Employee Satisfaction: Getting There Was Easy

Employee Satisfaction can be measured in lots of ways. These Five quick easy steps can help you to do it and to see the results, working for you.

 

Employee Satisfaction through Empowered Employees:

Five Ways to Give Your People the Power to Make Themselves Happy at Work.

 

Employee satisfaction can take a lot of different forms.

It can also take a load off your shoulders.

But taking responsibility, engaging with the job at hand and moving on every day to something newer and brighter and better is part of YOUR RESPONSIBILITY.

That said, all of us sometimes have to deal with dinosaur management environments – and a few dinosaurs, too.  We can’t always change things as fast as we’d like, but we can present a better, smarter and more profitable business model.

Employee satisfaction is front and center in that business model.

Satisfied employees are empowered, autonomous and able to take full responsibility for their work. Their development and performance are also key to that satisfaction. They’re working in a continual process of improving themselves. They’ll make their own decisions, argue for their efficacy and they’ll do it from early in the morning until late at night. Accountability is everything – and they know it.

In addition, you get better customer results and more productivity while relying on the true leaders that you’re helping to create. And leaders need to actually feel the power.

These are the five things you can do to increase employee satisfaction by building an autonomous and self-directed workforce – and while watching your turn-over numbers drop. Empower everyone, and make sure management gets a good dose of the same.

1) Insist upon Goals

Not your goals. Their Goals. Make your employees write their own goals up and submit them. Work with them, or instruct management to work with employees, to understand their priorities and to coordinate them with the larger organization’s goals. But making your people a part of the organization makes them accountable within it.

2) Self-Directed Development and Learning

Same thing. Insist on employee-drafted plans for education and training. You can give them outlines, but not specific courses or plans. Let them base what they’re going to do on their own learning styles, study habits and success rates. Make sure the organization is willing to put budget or hours or space and if limits need to be in place, put them there. Again, make sure managers understand and have a voice in reviewing and directing.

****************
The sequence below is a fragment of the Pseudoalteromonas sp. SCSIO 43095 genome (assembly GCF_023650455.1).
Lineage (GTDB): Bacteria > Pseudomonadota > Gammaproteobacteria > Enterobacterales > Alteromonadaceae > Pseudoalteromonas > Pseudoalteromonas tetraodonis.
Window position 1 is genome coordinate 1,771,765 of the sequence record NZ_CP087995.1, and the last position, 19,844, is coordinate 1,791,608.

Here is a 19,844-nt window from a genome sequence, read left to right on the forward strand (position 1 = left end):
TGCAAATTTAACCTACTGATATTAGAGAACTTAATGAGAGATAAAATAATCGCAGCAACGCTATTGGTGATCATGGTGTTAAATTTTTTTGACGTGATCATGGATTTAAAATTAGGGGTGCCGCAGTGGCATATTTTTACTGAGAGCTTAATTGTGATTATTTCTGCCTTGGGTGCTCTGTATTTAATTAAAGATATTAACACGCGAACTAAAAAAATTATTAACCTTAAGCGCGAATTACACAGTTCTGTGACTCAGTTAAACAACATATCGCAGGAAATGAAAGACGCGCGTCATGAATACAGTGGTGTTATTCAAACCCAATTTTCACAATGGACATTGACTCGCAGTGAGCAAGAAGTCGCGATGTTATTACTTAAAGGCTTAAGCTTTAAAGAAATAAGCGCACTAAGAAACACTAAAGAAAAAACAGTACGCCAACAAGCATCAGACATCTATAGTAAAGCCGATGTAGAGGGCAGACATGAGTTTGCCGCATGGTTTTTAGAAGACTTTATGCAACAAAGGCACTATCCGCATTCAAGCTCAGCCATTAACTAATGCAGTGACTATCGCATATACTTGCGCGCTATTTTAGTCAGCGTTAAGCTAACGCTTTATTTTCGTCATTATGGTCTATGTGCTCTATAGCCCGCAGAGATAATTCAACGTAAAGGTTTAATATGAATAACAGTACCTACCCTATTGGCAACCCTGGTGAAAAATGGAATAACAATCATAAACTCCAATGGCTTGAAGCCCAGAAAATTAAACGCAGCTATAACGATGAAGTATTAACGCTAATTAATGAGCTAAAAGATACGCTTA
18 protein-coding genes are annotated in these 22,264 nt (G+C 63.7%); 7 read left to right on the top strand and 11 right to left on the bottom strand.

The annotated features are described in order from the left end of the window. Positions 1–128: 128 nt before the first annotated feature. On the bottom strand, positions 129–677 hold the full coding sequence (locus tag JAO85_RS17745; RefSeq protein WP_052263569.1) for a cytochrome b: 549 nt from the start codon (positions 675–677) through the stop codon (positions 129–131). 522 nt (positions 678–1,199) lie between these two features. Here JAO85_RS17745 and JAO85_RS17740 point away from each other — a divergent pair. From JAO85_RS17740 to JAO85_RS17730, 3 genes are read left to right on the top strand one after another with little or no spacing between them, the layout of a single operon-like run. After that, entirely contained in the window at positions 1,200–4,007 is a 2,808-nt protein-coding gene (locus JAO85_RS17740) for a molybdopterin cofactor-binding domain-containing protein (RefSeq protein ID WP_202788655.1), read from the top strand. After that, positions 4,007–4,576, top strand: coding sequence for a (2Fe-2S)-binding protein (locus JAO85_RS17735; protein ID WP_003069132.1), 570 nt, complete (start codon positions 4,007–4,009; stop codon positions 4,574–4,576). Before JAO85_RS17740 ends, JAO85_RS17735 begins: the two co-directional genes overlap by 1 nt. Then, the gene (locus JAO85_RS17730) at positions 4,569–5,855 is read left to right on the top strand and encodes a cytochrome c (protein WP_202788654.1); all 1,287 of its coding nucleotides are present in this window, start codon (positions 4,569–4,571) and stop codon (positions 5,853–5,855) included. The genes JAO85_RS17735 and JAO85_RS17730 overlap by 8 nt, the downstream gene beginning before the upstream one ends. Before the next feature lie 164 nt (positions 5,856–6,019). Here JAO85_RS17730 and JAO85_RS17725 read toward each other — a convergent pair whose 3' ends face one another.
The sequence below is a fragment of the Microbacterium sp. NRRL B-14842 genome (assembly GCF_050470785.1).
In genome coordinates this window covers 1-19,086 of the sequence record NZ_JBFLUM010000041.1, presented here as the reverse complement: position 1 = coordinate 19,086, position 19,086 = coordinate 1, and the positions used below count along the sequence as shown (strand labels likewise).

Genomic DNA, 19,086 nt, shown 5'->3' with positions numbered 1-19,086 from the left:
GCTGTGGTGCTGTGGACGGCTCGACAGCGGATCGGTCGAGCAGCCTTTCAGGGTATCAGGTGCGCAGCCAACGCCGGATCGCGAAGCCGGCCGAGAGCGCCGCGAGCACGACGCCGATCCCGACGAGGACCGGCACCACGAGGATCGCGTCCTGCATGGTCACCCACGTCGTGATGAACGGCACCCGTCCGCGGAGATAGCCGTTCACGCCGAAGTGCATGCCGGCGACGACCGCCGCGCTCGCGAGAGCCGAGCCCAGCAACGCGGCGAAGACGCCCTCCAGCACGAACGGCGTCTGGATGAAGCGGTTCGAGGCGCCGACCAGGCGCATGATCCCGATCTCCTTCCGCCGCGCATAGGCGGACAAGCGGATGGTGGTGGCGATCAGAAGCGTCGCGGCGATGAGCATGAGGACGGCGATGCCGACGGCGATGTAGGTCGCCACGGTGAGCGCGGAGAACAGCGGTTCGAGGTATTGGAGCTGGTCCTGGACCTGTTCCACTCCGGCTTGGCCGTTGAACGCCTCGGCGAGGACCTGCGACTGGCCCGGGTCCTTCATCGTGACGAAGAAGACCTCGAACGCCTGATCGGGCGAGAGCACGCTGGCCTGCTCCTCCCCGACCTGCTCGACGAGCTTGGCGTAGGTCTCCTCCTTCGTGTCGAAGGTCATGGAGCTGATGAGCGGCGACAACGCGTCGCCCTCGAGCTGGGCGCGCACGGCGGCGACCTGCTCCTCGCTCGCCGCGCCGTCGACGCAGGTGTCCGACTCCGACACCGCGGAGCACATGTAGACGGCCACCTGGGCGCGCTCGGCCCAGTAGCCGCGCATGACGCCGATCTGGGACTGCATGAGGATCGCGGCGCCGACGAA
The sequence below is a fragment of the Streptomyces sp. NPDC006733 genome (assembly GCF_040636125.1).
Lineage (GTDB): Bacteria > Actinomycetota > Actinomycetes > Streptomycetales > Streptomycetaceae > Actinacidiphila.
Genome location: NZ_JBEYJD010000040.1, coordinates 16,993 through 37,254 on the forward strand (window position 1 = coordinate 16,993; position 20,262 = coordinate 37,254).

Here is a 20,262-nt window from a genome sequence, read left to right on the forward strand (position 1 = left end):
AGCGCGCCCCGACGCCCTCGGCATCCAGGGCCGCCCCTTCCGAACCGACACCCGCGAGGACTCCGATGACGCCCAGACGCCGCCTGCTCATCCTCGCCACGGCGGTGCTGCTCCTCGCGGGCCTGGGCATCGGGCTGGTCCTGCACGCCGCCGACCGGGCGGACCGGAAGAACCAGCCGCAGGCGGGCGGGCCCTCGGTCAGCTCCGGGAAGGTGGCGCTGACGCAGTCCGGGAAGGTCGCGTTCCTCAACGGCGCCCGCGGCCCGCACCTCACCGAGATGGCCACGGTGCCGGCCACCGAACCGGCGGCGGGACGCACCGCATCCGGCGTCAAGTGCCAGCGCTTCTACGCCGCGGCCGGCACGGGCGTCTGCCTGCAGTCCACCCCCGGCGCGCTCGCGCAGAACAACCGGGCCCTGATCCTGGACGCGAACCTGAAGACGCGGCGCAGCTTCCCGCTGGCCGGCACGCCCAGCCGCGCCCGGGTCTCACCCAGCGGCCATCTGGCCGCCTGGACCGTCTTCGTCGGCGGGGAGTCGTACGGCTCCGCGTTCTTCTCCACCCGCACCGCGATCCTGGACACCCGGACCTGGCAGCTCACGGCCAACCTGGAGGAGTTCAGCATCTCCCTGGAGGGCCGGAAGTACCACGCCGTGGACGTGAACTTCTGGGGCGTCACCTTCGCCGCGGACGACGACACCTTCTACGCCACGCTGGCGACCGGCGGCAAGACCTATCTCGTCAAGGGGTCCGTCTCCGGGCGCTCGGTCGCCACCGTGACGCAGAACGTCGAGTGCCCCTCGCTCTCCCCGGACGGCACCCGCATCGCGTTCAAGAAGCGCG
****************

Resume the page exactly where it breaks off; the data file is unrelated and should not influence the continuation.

3) Employee Auto-Evaluation

Lots of employees know that they are better qualified to evaluate themselves than anyone else – so let them do it. Employee satisfaction comes from having true responsibility for success, achievement and progress. Strengths and weaknesses and areas for improvement never stand out like they do when you’re assessing yourself. And many performance indicators will come as an enlightening surprise to management.

4) Now Let Employees Evaluate Management

Time to grow some backbone managers. Nothing is more satisfying to employees than righting true wrongs. And both parties need to see to the success of the other.  Be sure that the dialogue is safe, secure and as anonymous as it needs to be. Truly valuable but unpopular managers may be costing you more than they’re contributing. And employee satisfaction means a regular fair review of management. Sorry.

5) Transparency

Transparency can mean continual feedback moving in both (or all) directions simultaneously. That doesn’t need to be a buzz-saw environment of mutual destruction. Evaluating performance at every level will ultimately increase accountability and autonomy – but it does wonders for employee satisfaction too. Set it up. Get employees to see how and why others are perceiving their own activities this way and make sure that they can have an affect on others too.

Ultimately a team with a high level of employee satisfaction is going to be a far more competitive and cost-efficient team. Empowering more people in your organization doesn’t mean giving up power, it means working in a smarter, more focused and professional atmosphere and the rewards are everyone’s to share and celebrate.

Peter Swaniker

About the author

Peter Swaniker

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